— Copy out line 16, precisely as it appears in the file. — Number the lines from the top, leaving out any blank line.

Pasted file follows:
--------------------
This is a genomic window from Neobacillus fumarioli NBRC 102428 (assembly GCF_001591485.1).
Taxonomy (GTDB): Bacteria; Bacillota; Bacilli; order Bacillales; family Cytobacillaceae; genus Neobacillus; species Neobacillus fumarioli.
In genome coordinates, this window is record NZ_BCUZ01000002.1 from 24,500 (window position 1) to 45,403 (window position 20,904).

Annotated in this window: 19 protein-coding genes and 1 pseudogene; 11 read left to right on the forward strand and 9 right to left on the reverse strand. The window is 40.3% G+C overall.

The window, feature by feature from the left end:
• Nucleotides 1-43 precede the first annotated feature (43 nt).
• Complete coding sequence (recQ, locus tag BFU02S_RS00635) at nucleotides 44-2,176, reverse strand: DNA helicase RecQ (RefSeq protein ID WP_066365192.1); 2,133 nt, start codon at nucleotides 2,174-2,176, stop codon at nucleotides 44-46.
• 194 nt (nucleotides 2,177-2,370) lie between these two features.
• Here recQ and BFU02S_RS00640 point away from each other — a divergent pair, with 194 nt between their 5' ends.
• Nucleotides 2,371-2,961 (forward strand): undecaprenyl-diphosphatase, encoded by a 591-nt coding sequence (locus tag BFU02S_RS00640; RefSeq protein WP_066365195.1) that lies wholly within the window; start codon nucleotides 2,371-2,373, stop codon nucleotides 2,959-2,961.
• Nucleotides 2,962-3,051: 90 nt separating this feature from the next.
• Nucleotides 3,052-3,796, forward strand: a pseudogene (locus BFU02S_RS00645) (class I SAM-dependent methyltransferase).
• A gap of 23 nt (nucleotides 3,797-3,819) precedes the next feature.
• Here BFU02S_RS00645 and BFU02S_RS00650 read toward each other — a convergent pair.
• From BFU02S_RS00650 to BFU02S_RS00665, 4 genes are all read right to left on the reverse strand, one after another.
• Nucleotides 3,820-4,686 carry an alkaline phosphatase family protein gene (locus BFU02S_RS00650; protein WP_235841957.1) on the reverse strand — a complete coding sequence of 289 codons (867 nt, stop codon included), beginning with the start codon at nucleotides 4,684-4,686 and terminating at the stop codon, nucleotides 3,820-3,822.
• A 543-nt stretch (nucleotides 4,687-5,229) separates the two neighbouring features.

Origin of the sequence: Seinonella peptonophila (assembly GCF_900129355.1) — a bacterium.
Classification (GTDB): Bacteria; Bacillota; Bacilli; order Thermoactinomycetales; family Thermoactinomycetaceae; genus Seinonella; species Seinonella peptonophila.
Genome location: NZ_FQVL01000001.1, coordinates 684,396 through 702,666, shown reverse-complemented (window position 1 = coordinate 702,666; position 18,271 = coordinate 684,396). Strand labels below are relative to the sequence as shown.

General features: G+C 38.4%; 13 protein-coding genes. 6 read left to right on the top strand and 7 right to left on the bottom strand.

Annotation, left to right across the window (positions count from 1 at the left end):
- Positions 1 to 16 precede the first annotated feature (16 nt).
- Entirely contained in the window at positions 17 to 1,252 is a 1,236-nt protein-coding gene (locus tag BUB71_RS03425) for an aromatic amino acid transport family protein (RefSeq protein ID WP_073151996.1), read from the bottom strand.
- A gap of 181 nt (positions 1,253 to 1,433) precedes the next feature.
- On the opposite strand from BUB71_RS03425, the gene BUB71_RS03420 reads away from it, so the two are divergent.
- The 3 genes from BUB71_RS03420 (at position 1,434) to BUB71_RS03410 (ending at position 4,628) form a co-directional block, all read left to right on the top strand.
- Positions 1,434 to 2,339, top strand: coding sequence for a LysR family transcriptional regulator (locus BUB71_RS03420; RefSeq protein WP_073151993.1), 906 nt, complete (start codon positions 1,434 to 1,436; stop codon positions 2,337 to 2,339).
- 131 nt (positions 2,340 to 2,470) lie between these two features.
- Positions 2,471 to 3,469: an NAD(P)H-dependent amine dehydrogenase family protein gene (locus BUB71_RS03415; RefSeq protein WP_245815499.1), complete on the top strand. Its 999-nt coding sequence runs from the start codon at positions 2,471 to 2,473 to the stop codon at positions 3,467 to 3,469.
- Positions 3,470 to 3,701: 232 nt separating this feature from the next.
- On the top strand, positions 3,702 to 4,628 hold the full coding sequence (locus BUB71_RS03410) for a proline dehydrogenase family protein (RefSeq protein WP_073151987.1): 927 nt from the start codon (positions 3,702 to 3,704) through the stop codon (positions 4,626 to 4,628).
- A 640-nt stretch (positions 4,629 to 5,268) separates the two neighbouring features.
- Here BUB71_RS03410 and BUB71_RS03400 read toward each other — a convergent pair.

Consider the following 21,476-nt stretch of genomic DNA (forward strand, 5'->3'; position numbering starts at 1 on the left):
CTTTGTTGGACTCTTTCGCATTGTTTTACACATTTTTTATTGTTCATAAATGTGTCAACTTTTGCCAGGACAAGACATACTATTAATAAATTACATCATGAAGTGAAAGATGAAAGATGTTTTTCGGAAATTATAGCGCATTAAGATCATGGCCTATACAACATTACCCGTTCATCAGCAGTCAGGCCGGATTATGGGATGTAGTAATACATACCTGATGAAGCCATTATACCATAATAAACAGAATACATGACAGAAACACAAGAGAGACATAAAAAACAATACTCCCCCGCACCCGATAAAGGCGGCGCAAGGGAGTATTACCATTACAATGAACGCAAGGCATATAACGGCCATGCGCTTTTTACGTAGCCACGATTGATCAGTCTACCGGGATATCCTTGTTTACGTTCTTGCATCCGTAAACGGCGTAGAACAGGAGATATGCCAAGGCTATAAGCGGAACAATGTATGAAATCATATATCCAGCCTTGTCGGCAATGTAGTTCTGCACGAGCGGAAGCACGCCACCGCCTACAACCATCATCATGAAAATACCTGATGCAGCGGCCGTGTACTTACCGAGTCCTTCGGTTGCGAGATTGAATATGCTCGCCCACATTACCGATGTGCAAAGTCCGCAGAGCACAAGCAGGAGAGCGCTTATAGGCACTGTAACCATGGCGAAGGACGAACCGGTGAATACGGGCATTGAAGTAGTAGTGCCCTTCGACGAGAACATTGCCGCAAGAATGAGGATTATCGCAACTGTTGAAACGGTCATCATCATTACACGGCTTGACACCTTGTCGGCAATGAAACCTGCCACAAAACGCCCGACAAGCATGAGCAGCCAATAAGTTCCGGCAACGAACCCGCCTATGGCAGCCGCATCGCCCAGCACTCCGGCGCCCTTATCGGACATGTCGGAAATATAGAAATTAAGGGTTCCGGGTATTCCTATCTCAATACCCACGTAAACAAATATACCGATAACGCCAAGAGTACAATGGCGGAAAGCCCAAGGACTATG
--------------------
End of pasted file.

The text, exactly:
• Nucleotides 3,820-4,686 carry an alkaline phosphatase family protein gene (locus BFU02S_RS00650; protein WP_235841957.1) on the reverse strand — a complete coding sequence of 289 codons (867 nt, stop codon included), beginning with the start codon at nucleotides 4,684-4,686 and terminating at the stop codon, nucleotides 3,820-3,822.